TL;DR – A decade of EU-funded GMO Research – Part 1

TL;DR is an expression for Too Long; Didn’t Read.  Hopefully, I can adequately summarize this article for you.  If any errors are found, please point them out and I will quickly correct them

http://ec.europa.eu/research/biosociety/pdf/a_decade_of_eu-funded_gmo_research.pdf

This meta-analysis synthesizes results from a decade of research from 50 projects, involving over 400 research groups specifically on environmental impacts, safety, biomaterials and biofuels, and risk assessment (p 15-16).

The short story: GMOs pose no more risk than conventional crops (p 16).

The long story

1. Environmental Impacts

In general public policy has taken the precautionary principle – even a remote risk of damage overrides possible benefits.  Science does not work in absolutes and cannot prove 100% safety.  Rather science can only identify possible risks.  The overwhelming evidence shows that risk is no greater than any other crop for GMOs (p 20-23).

European rice was made resistant to fungal infection through genetic modification with no adverse effects on consumption and low risk for contamination (p 24-27).  Nematodes are a difficult pest to control as there exists no targeted pesticide for them.  Potatoes were altered to disallow initial entry and reproduction for nematodes with no risk to humans or other animals (p 28-33).  Modified potatoes in the Andes did not pose any more risk to wildlife than conventional potato farming.  In fact, because of species specific pesticides for invasive nematodes risk of damage from nonspecific pesticides is reduced.  There is little risk for cross pollination with local non-GM potato and there is low risk for nematode resistance development due to the two factor resistance in the GM potato (p 34-37)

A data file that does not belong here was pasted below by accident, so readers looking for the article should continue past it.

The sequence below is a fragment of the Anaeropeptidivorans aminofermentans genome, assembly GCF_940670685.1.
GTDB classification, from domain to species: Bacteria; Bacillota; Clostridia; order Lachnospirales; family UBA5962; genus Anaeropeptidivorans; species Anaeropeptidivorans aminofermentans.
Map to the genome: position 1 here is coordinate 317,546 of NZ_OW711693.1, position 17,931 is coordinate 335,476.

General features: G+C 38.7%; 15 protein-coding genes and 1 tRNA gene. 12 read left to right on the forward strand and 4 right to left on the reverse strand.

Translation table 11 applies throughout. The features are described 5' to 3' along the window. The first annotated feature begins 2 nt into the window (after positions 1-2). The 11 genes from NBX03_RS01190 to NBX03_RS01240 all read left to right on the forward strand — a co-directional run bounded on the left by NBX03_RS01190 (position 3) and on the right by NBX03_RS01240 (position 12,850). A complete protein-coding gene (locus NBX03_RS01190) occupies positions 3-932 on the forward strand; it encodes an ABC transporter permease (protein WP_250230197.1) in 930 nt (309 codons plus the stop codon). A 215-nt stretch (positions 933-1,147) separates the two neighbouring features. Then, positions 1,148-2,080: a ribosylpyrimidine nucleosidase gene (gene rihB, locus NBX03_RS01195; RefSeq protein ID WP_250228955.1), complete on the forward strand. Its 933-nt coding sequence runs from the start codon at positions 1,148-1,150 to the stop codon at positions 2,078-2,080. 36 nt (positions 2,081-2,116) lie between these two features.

Genetic engineering is a possible alternative which takes advantage of preexisting DNA and optimizing it for a desired outcome (p 40-43).  Genetically engineered plants increased microbial communication in soil to increase plant growth and reduce the need for heavy nitrogen soil (p 44-47).

The primary concern is biodiversity.  These and all other studies take into account the effects on wild life flora and fauna.  It is impossible to know exactly what might happen given the chaos of the universe but risk assessment shows there is probably low impact on the environment especially when comparing to current farming techniques (p 112-123).

 

 

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